The European Central Bank signaled on Thursday that its interest rate rise cycle had been halted, saying euro zone inflation risks were no longer skewed to the upside and economic growth would be slow at best.
"We expect the euro area economy to grow moderately, subject to particularly high uncertainty and intensified downside risks," President Jean-Claude Trichet told a news conference after the ECB left rates at 1.5 percent, following hikes in April and June.
Inflation should fall below 2 percent in 2012, Trichet said, and price risks were "broadly balanced." That assessment marked a change from last month, when he said there were "upside risks to price stability." The change in the ECB's inflation view suggests it has abandoned its policy tightening course and that interest rates are now on hold.
The euro tumbled in response to the gloomy economic prognosis.
A month ago, the ECB chief had said risks to the growth outlook were balanced.
ECB staff cut their growth forecasts to a range of 1.4-1.8 percent this year from the 1.5-2.3 percent seen in June. Next year, growth is expected to be between 0.4 and 2.2 percent, down from 0.6 to 2.8 percent previously.
Inflation is now predicted to fall back to between 1.2 and 2.2 percent next year, for a midpoint of 1.7 percent, which would be below the central bank's target of close to but below two percent.
"A very thorough analysis of all incoming data and developments over the period ahead is warranted," Trichet said. "We will continue to monitor very closely all developments."
All 75 of the economists polled by Reuters ahead of the ECB's decision correctly forecast rates would stay on hold at this meeting.
Following two rate rises this year, all the signs from policymakers were that further rises had also been penciled in but a deterioration in the economy and debt crisis since then has altered the outlook dramatically.
Policymakers' failure to resolve the debt crisis has eroded confidence in the 17-country euro zone, and some private sector economists put the chance of a return to recession at least 50 percent.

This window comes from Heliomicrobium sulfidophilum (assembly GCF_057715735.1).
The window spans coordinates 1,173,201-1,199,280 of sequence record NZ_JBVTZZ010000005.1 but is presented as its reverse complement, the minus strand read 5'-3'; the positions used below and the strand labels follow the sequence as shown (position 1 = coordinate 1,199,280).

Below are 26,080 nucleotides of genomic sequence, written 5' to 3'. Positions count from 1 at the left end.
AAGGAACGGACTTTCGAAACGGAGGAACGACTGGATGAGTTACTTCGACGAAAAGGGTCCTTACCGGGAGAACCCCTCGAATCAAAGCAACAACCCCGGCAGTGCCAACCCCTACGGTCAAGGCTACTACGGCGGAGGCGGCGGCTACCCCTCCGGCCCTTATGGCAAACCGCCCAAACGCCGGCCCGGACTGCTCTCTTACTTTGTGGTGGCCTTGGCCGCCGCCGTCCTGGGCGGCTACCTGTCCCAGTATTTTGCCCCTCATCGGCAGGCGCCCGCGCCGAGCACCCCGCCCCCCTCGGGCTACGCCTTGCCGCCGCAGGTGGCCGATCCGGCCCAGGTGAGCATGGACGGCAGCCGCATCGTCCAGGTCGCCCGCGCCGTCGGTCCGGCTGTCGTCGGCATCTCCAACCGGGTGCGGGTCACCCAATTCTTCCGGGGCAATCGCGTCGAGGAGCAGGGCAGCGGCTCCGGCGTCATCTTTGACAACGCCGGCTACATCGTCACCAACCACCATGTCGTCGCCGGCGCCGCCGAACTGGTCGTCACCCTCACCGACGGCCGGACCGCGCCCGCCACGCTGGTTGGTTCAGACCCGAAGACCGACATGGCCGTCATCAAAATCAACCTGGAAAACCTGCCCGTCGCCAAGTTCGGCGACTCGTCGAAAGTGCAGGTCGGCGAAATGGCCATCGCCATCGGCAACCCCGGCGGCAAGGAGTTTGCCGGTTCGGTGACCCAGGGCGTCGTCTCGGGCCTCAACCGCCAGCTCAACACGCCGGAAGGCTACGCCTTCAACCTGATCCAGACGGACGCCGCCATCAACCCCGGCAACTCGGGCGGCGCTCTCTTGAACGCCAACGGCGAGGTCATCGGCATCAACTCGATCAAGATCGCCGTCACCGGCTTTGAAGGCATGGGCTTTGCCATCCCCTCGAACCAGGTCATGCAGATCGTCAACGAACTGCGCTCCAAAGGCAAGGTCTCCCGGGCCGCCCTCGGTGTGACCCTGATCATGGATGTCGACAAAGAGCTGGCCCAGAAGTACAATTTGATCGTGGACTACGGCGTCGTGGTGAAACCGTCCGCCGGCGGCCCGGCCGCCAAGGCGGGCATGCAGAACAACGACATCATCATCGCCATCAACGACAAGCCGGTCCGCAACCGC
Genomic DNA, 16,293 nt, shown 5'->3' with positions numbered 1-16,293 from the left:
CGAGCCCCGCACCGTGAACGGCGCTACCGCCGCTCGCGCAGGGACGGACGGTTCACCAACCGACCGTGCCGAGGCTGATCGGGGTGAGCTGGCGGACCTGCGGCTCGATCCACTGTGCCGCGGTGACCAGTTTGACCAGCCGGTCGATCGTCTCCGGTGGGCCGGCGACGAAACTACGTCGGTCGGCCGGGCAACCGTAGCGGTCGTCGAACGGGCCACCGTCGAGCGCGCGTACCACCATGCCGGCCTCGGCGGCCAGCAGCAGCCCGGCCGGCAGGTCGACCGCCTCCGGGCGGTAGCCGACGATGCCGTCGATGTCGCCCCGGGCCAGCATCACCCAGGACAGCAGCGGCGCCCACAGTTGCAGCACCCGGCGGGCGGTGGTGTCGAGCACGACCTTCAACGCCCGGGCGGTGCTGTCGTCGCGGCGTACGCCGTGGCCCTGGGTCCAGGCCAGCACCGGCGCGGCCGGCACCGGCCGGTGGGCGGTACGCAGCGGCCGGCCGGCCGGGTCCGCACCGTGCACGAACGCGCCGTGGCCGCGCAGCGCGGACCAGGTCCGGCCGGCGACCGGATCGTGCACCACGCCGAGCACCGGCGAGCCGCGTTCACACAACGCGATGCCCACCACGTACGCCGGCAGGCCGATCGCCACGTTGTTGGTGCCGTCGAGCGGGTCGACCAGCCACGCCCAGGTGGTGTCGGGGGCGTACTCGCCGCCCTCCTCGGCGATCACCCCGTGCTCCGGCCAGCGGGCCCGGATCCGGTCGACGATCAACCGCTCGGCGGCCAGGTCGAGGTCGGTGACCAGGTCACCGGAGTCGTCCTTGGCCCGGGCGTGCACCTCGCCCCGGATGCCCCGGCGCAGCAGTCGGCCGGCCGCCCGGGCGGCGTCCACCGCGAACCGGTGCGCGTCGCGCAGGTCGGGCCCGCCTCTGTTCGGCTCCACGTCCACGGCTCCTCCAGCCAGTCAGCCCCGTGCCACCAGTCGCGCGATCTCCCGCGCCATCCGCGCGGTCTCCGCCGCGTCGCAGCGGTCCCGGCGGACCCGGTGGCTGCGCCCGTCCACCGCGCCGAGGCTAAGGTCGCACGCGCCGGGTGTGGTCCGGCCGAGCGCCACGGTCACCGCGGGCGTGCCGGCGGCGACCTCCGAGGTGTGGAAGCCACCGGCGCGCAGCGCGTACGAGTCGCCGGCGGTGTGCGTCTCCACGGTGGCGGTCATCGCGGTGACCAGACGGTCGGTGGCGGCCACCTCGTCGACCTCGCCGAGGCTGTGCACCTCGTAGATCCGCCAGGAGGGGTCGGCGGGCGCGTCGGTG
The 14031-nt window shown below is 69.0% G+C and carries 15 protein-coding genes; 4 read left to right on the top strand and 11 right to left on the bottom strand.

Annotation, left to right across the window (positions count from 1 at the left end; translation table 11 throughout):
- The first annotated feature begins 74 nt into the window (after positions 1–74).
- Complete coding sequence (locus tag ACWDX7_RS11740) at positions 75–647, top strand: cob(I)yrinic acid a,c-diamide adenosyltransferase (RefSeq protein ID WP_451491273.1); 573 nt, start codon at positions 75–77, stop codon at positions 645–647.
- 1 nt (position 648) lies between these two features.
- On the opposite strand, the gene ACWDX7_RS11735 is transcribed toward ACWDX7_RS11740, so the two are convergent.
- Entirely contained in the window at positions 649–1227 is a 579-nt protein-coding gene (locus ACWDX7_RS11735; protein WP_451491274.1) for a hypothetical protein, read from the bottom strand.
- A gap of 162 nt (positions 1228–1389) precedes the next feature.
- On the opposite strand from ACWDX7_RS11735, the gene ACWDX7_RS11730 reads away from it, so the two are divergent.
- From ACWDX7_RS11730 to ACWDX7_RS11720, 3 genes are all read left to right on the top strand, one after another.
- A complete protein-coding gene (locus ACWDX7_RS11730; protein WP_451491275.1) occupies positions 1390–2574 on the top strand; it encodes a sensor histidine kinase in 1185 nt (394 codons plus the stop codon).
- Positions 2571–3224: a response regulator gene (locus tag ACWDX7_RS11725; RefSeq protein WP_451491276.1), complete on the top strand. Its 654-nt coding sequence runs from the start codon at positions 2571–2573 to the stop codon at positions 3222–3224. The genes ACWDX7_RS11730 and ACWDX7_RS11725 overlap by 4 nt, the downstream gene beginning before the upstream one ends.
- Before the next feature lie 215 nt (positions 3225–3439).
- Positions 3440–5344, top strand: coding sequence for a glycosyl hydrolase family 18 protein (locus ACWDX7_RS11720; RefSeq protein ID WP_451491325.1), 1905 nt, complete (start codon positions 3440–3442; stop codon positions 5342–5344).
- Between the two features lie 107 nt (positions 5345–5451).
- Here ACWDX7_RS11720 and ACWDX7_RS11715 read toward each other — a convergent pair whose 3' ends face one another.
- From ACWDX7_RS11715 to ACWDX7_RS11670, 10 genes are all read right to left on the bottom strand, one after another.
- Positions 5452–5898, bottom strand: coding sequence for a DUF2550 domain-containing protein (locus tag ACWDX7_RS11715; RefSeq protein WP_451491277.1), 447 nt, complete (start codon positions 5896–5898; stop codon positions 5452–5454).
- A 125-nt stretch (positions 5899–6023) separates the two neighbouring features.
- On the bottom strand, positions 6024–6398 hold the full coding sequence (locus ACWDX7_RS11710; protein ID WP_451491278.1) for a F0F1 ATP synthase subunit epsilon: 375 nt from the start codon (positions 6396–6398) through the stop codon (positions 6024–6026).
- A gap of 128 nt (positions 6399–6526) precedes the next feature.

While inflation remained at 2.5 percent last month, well above the ECB target, such is the concern about faltering growth that financial markets are pricing in a cut to rates as early as December.
Economists, who tend to take a broader view than that shown in market pricing, see an outside chance the ECB could cut in the months ahead, though such a U-turn would embarrass Trichet, who is unlikely to back a cut before his term ends next month.
"It's not out of the question but it's highly unlikely," said Berenberg bank economist Holger Schmieding about the chance of an ECB rate hike in the coming months.
"It would probably take a major recession ...to change the ECB's mind on rates, and I don't think we are anywhere close to that." ITALY
Trichet said all the ECB's extraordinary support measures were "temporary in nature," echoing a warning from his successor, Mario Draghi, earlier this week.
The ECB reactivated its bond-buying program a month ago to help hold down borrowing costs in Italy and Spain.
The ECB is concerned that by buying the sovereign bonds of Italy — the euro zone's third largest economy — it is only encouraging the Italian government to slacken efforts to shore up its finances, and has been irritated by flip-flopping in Rome.
The ECB has recently appeared to be calibrating its purchases, allowing borrowing costs to rise to raise the pressure on Italy to implement its previously promised austerity measures.
Italy responded to the renewed attack on its bonds by pledging on Tuesday to hike value-added tax having dropped key parts of its austerity package the week before.
"We have confirmation that there is implementation of what was said in terms of overall results and that, of course, is of extreme importance," Trichet said of the latest Italian measures, which were passed in the Senate on Wednesday and go to the lower house on Monday.
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